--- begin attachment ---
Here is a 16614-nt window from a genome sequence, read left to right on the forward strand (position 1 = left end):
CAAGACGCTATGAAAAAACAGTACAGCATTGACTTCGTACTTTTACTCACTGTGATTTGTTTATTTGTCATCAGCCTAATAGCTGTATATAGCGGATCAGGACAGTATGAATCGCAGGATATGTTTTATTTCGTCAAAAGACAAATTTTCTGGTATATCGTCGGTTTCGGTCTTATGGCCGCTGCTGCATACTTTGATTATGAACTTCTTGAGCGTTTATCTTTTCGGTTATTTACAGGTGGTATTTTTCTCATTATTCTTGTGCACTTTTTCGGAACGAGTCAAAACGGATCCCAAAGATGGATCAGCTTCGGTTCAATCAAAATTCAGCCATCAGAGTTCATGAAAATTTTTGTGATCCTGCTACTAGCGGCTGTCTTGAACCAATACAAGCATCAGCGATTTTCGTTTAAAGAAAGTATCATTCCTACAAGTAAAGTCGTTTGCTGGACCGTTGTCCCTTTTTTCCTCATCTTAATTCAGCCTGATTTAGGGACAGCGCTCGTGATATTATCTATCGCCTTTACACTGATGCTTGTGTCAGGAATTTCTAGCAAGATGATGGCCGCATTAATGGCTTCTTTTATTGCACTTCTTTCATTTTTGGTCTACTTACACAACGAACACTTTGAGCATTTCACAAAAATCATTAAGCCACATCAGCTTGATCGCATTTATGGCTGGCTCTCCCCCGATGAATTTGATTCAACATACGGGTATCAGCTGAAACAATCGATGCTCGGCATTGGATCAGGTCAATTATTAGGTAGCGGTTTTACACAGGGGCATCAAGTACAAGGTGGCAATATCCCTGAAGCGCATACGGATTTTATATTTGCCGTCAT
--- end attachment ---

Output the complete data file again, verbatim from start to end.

Here is a 16614-nt window from a genome sequence, read left to right on the forward strand (position 1 = left end):
CAAGACGCTATGAAAAAACAGTACAGCATTGACTTCGTACTTTTACTCACTGTGATTTGTTTATTTGTCATCAGCCTAATAGCTGTATATAGCGGATCAGGACAGTATGAATCGCAGGATATGTTTTATTTCGTCAAAAGACAAATTTTCTGGTATATCGTCGGTTTCGGTCTTATGGCCGCTGCTGCATACTTTGATTATGAACTTCTTGAGCGTTTATCTTTTCGGTTATTTACAGGTGGTATTTTTCTCATTATTCTTGTGCACTTTTTCGGAACGAGTCAAAACGGATCCCAAAGATGGATCAGCTTCGGTTCAATCAAAATTCAGCCATCAGAGTTCATGAAAATTTTTGTGATCCTGCTACTAGCGGCTGTCTTGAACCAATACAAGCATCAGCGATTTTCGTTTAAAGAAAGTATCATTCCTACAAGTAAAGTCGTTTGCTGGACCGTTGTCCCTTTTTTCCTCATCTTAATTCAGCCTGATTTAGGGACAGCGCTCGTGATATTATCTATCGCCTTTACACTGATGCTTGTGTCAGGAATTTCTAGCAAGATGATGGCCGCATTAATGGCTTCTTTTATTGCACTTCTTTCATTTTTGGTCTACTTACACAACGAACACTTTGAGCATTTCACAAAAATCATTAAGCCACATCAGCTTGATCGCATTTATGGCTGGCTCTCCCCCGATGAATTTGATTCAACATACGGGTATCAGCTGAAACAATCGATGCTCGGCATTGGATCAGGTCAATTATTAGGTAGCGGTTTTACACAGGGGCATCAAGTACAAGGTGGCAATATCCCTGAAGCGCATACGGATTTTATATTTGCCGTCAT